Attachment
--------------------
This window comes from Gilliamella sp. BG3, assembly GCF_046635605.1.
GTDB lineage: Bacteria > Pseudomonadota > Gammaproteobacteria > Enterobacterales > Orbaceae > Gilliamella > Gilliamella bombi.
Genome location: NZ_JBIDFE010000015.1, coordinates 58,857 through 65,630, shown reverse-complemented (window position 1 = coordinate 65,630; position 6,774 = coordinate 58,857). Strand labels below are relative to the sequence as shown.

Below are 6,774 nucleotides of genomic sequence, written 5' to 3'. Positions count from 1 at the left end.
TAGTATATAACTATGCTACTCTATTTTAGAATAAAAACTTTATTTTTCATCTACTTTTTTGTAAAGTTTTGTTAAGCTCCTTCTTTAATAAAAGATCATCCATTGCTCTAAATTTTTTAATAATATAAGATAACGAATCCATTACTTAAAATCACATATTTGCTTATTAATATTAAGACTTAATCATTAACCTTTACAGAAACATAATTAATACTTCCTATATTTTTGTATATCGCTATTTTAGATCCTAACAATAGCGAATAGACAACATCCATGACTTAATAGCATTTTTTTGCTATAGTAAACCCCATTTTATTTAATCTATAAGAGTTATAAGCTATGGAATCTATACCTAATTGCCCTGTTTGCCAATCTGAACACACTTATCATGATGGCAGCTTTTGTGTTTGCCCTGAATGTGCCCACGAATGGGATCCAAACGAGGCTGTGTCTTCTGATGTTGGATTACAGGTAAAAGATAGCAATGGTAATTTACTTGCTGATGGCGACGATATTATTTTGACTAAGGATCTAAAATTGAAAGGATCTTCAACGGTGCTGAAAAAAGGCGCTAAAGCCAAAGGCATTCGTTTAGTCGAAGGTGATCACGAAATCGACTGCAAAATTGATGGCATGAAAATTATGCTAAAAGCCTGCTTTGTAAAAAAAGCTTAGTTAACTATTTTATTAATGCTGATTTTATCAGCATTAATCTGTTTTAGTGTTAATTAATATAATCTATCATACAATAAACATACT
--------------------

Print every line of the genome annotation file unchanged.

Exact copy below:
This window comes from Gilliamella sp. BG3, assembly GCF_046635605.1.
GTDB lineage: Bacteria > Pseudomonadota > Gammaproteobacteria > Enterobacterales > Orbaceae > Gilliamella > Gilliamella bombi.
Genome location: NZ_JBIDFE010000015.1, coordinates 58,857 through 65,630, shown reverse-complemented (window position 1 = coordinate 65,630; position 6,774 = coordinate 58,857). Strand labels below are relative to the sequence as shown.

Below are 6,774 nucleotides of genomic sequence, written 5' to 3'. Positions count from 1 at the left end.
TAGTATATAACTATGCTACTCTATTTTAGAATAAAAACTTTATTTTTCATCTACTTTTTTGTAAAGTTTTGTTAAGCTCCTTCTTTAATAAAAGATCATCCATTGCTCTAAATTTTTTAATAATATAAGATAACGAATCCATTACTTAAAATCACATATTTGCTTATTAATATTAAGACTTAATCATTAACCTTTACAGAAACATAATTAATACTTCCTATATTTTTGTATATCGCTATTTTAGATCCTAACAATAGCGAATAGACAACATCCATGACTTAATAGCATTTTTTTGCTATAGTAAACCCCATTTTATTTAATCTATAAGAGTTATAAGCTATGGAATCTATACCTAATTGCCCTGTTTGCCAATCTGAACACACTTATCATGATGGCAGCTTTTGTGTTTGCCCTGAATGTGCCCACGAATGGGATCCAAACGAGGCTGTGTCTTCTGATGTTGGATTACAGGTAAAAGATAGCAATGGTAATTTACTTGCTGATGGCGACGATATTATTTTGACTAAGGATCTAAAATTGAAAGGATCTTCAACGGTGCTGAAAAAAGGCGCTAAAGCCAAAGGCATTCGTTTAGTCGAAGGTGATCACGAAATCGACTGCAAAATTGATGGCATGAAAATTATGCTAAAAGCCTGCTTTGTAAAAAAAGCTTAGTTAACTATTTTATTAATGCTGATTTTATCAGCATTAATCTGTTTTAGTGTTAATTAATATAATCTATCATACAATAAACATACT